The suggestion that Donald Trump should be awarded the Nobel Peace Prize has been met with instant and widespread derision from the usual quarters.

His critics point out that he is a hypocritical, egotistical and downright delusional warmonger.

And perhaps they are right. The only problem is that if anything, that makes him over-qualified.

But speaking of qualifications let us first look at who is saying what.


The person who put forward the idea of Trump winning the big one was the President of South Korea, the nation most likely to be wiped off the face of the earth if a nuclear war were to break out with the North.

Up until very recently this was a very real possibility. Remote, to be sure, but still very real. Certainly it was the most likely of all the nuclear conflict scenarios.

It is self-evident that no country was more at risk in this détente, no people more threatened, than South Korea, with whom the North was still technically at war until just days ago.

Now, thanks at least in part to Trump's crazybrave "diplomacy", that threat has almost certainly abated.

In fact the two Koreas are now closer than they have ever been in more than half a century, a prospect that would have been unthinkable even just six months ago.

Broadly speaking, there are two possible explanations for why this has happened. One is that Trump is so erratic and incompetent that America can no longer be relied upon to provide some semblance of global stability. So feuding nation states who might once have relied on the US as a kind of safety net have suddenly realised they have to sort things out among themselves.

It's a bit like the standard fairy tale trope of warring siblings learning how to work together when mummy and daddy go Awol.

The other is what is known as the "madman theory", a geopolitical strategy that is literally so crazy it just might work.


Basically, the idea is to let your enemies think that you are so irrational, so unhinged, that you are capable of any act, no matter how destructive.

The term was coined by Richard Nixon during the Vietnam War and the concept dates back to Machiavelli, who observed in 1517, it could be "a very wise thing to simulate madness".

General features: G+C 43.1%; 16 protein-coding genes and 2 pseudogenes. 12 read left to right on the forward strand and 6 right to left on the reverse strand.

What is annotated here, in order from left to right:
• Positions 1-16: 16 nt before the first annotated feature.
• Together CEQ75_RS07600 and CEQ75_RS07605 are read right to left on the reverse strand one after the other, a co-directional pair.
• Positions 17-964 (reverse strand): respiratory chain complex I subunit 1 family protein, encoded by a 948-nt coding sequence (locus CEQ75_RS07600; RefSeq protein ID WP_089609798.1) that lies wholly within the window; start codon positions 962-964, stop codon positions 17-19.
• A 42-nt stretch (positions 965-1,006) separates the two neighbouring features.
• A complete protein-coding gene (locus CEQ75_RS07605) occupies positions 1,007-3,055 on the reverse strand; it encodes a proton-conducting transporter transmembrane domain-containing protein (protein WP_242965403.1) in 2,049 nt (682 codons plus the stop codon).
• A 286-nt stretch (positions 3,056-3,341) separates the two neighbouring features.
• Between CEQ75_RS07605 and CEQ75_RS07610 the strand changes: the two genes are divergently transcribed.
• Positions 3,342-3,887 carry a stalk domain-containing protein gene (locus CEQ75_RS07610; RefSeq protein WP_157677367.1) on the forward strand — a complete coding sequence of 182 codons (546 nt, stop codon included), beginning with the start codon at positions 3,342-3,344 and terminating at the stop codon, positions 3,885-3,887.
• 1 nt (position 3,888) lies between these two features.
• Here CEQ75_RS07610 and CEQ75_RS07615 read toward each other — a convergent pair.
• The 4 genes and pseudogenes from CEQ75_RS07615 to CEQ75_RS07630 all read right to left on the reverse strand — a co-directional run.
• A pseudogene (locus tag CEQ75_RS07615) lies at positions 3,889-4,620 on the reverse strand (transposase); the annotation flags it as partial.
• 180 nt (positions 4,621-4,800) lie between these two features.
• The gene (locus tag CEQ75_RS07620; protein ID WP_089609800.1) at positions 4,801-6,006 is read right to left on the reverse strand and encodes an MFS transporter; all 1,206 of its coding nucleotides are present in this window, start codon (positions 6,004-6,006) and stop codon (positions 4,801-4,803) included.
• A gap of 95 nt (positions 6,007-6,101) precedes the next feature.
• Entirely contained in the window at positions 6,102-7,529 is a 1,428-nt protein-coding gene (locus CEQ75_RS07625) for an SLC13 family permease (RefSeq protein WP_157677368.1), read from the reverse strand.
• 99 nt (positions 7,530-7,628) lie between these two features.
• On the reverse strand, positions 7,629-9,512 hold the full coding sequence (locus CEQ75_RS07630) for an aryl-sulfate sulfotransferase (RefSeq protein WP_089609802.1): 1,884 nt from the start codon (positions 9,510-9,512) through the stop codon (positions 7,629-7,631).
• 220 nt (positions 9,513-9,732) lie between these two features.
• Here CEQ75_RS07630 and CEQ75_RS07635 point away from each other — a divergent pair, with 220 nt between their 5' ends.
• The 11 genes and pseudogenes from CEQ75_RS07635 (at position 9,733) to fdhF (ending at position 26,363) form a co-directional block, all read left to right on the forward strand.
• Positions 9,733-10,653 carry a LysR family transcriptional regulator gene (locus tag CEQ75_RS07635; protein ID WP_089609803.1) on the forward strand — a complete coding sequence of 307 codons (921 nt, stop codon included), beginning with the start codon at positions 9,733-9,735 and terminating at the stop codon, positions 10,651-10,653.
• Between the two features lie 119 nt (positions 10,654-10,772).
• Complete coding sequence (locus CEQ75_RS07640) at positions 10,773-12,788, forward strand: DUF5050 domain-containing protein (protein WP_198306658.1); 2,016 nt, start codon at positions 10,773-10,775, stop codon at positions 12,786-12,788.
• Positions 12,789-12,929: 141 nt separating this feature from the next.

If this is Trump's tactic it is the performance of a lifetime.

One minute he is bombarding Kim Jong-un with belligerent late-night tweets, the next he is barging into media scrums offering to be the first US president in history to meet the North Korean Supreme Leader. The world hasn't seen such hardcore method acting since De Niro in Raging Bull.

So is this extraordinary and sudden détente between the two Koreas, which has brought the world back from the brink of a potential nuclear war, been the result of Trump's deliberate strategy or accidental buffoonery?

Of course there can be only one true answer, and that is as follows: Who cares?

When it comes to world peace, success isn't measured in 140 characters. It's measured in, well, peace. And that seems to be what we have now.

So why the hell shouldn't Donald Trump get the Nobel Peace Prize? Whether he knows how or not, he's done more to stabilise the Korean peninsula than any other US president.

And he would certainly be no less worthy than plenty of other Nobel Peace Prize recipients.

Henry Kissinger got one in 1973 despite being heavily involved in the Vietnam War and then negotiating a ceasefire that failed. He was also implicated in a couple of coups in South America and supported Pakistan in its war against Bangladesh in which it was accused of genocide.

And of course recently we have been reminded that Burmese leader Aung Sun Suu Kyi got one in 1991 only to be now implicated in the genocide and/or ethnic cleansing of more than 100,000 Rohingya people in Myanmar.

The South African president FW de Klerk was given one alongside Nelson Mandela in 1993, despite de Klerk being a lifelong supporter and enforcer of apartheid until his sudden conversion to equal rights for black people when it became clear the tide was turning.

And the following year Yasser Arafat was given one alongside his Israeli counterparts, despite his role in founding what was to become a terrorist organisation.

Even as recently as 2009 Barack Obama got one but no one could really say what for. The official reason was "extraordinary efforts to strengthen international diplomacy and co-operation between peoples", which could equally apply to just about every world leader to the left of Hitler and the right of Pol Pot.

Certainly it's fair to say the five million displaced people around Syria aren't very much at peace, although maybe the hundreds of thousands of dead are.

And of course the founder of the Nobel Peace Prize himself was a warmonger, or at least sold warmongers their weapons. Apart from inventing dynamite and various other explosives — the making of which accidentally killed his younger brother — Alfred Nobel's legacy was to turn the family business into an arms manufacturer.

Indeed, it was only after reading a mistakenly published obituary of himself that described him as "the merchant of death" that the great industrialist and inventor set aside his estate for the awards that now bear his name.

No matter how unworthy Trump is of a Nobel Peace Prize he is almost certainly far more worthy than the man who founded it, and many others who have won it. It is odd that so few people know this.

And so bestowing such an honour upon such a strange, abrasive and maybe even dangerous man may well be "idiotic", as some commentators have suggested, but even more idiotic is the outrage against it.

Madmen have been as ever-present through history as morons and messiahs. The only thing more dangerous is the fools who forget them.